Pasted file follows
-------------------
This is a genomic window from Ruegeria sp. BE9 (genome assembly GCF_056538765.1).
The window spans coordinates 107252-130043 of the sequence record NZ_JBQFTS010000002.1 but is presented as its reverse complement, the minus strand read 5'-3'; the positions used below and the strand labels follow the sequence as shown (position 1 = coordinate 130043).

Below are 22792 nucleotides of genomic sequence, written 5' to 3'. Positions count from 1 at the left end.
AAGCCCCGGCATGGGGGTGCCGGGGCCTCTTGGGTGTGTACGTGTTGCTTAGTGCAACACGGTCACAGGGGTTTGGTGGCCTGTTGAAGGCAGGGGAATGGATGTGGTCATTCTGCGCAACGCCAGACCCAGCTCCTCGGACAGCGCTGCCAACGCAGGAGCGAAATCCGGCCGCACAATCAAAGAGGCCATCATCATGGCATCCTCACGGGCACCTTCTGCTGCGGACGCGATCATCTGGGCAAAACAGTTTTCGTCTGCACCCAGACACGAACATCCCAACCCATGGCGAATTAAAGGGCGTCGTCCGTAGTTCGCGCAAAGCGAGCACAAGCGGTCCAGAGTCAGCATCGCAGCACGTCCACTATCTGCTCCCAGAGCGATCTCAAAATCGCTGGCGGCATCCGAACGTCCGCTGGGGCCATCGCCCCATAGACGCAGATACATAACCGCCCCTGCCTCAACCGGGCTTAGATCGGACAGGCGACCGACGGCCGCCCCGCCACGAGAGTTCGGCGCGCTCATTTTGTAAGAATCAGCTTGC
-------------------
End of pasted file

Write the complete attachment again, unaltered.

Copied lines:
This is a genomic window from Ruegeria sp. BE9 (genome assembly GCF_056538765.1).
The window spans coordinates 107252-130043 of the sequence record NZ_JBQFTS010000002.1 but is presented as its reverse complement, the minus strand read 5'-3'; the positions used below and the strand labels follow the sequence as shown (position 1 = coordinate 130043).

Below are 22792 nucleotides of genomic sequence, written 5' to 3'. Positions count from 1 at the left end.
AAGCCCCGGCATGGGGGTGCCGGGGCCTCTTGGGTGTGTACGTGTTGCTTAGTGCAACACGGTCACAGGGGTTTGGTGGCCTGTTGAAGGCAGGGGAATGGATGTGGTCATTCTGCGCAACGCCAGACCCAGCTCCTCGGACAGCGCTGCCAACGCAGGAGCGAAATCCGGCCGCACAATCAAAGAGGCCATCATCATGGCATCCTCACGGGCACCTTCTGCTGCGGACGCGATCATCTGGGCAAAACAGTTTTCGTCTGCACCCAGACACGAACATCCCAACCCATGGCGAATTAAAGGGCGTCGTCCGTAGTTCGCGCAAAGCGAGCACAAGCGGTCCAGAGTCAGCATCGCAGCACGTCCACTATCTGCTCCCAGAGCGATCTCAAAATCGCTGGCGGCATCCGAACGTCCGCTGGGGCCATCGCCCCATAGACGCAGATACATAACCGCCCCTGCCTCAACCGGGCTTAGATCGGACAGGCGACCGACGGCCGCCCCGCCACGAGAGTTCGGCGCGCTCATTTTGTAAGAATCAGCTTGC